State of emergency: the path of Hurricane Irma through Puerto Rico
Hurricane Irma passed just north of Puerto Rico, with the brunt of the storm being felt by the north and east side of the archipelago. A state of emergency was declared on Monday by the Governor of Puerto Rico with schools and the University of Puerto Rico closing and public workers having to cut their work day in half in order to prepare for the storms. Category 5 hurricanes are among the most destructive, guaranteeing coastal flooding and destruction of houses. Residents in San Juan were warned to cooperate with the mandatory evacuation if it applied to them; refusing to cooperate would mean a $500 fine and forcible removal by the police. FEMA and The National Guard were active to provide emergency services. American Airlines increased their flights for tourists leaving Puerto Rico and cruises were diverted away from the archipelago to avoid the incoming hurricane.
As the aftermath of Hurricane Harvey remains on everyone’s minds, citizens rushed to stock up on supplies such as water, canned foods, batteries, gasoline and power generators. Shelters were activated with residents near the coast being advised to evacuate along with anyone inland who lives near easily flooded areas and bodies of water that might increase in size. Puerto Rico’s power utility agency, the Puerto Rico Electric Power Authority, has stated that the debilitated infrastructure would not be able to withstand any hurricane, especially a category 5, and Puerto Rico should expect a wait of up to four to five months before full electrical functionality can be restored. Similarly, the water utility agency also stated that water services may be temporarily unavailable. Even before the storm’s arrival, some sectors reported that they were already without electricity. PREPA’s warning is due to the fact that they are ill prepared because of the financial crisis that is afflicting Puerto Rico. They have been unable to invest in repairs (and even less in modernizing the electrical system), this coupled with with a low number of workers accounts for their lack of preparation.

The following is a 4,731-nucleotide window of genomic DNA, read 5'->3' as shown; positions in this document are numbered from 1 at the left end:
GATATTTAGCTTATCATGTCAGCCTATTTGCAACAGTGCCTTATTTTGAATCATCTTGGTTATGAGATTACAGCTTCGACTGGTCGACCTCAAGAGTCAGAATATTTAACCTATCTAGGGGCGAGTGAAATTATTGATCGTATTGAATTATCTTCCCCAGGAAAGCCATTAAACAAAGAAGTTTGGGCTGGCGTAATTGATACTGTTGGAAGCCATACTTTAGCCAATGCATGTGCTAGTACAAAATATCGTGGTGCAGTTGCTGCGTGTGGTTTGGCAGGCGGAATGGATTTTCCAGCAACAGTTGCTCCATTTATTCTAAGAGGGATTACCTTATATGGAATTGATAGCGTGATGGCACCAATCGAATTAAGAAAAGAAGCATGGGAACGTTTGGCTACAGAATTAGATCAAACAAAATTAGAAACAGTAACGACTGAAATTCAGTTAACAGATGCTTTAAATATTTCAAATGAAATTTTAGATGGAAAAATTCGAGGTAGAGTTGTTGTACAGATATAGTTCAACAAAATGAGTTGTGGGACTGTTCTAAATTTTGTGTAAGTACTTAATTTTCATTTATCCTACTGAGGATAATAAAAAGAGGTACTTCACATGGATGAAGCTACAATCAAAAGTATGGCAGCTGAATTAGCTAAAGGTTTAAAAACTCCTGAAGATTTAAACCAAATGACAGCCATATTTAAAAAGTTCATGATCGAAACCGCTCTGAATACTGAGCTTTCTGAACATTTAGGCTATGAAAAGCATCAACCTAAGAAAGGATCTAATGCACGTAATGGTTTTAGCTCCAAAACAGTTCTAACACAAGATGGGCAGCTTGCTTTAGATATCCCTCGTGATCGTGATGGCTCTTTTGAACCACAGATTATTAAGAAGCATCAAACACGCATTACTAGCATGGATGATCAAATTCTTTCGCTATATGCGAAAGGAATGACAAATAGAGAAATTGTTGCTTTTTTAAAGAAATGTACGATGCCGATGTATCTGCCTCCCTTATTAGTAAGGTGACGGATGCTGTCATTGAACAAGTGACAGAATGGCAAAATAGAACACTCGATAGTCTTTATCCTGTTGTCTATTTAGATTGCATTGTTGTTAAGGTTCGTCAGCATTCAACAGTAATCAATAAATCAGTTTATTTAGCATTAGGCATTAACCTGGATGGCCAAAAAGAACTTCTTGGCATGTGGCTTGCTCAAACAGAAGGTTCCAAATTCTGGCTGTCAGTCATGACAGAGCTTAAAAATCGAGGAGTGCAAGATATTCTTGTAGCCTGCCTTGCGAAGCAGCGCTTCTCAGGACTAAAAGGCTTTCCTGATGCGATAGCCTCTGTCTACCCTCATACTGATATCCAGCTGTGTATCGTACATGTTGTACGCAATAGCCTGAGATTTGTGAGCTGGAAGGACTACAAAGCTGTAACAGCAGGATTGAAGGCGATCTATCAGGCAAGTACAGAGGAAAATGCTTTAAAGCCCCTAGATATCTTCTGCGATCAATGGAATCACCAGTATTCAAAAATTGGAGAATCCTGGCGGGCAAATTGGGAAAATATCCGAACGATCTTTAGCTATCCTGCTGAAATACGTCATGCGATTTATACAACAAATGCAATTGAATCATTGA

On Thursday morning, after the passing of the storm, public workers and citizens alike surveyed damage to houses and roads. PREPA reported that at least 73% of clients were left without power due to Hurricane Irma. Half of the telecommunication systems are inoperable and have left many without cellphone service. Though cellphone companies have contacted their clients to inform them that they would not charge for their services at this time to allow for any afflicted citizens to communicate. Almost 80,000 have been left without water – representing about 6% of all Aqueduct & Sewer Authority clients. Three non-violent deaths were reported by the Public Safety Department Secretary Hector Pesquera. Viejo San Juan, a mainly touristic area, has been left with extensive damage including bent over trees and light posts blocking roads. Highways were left in similar conditions and have become a priority in clean up procedures.
The government and citizens alike are grateful that damage has not been as extensive as it could have been.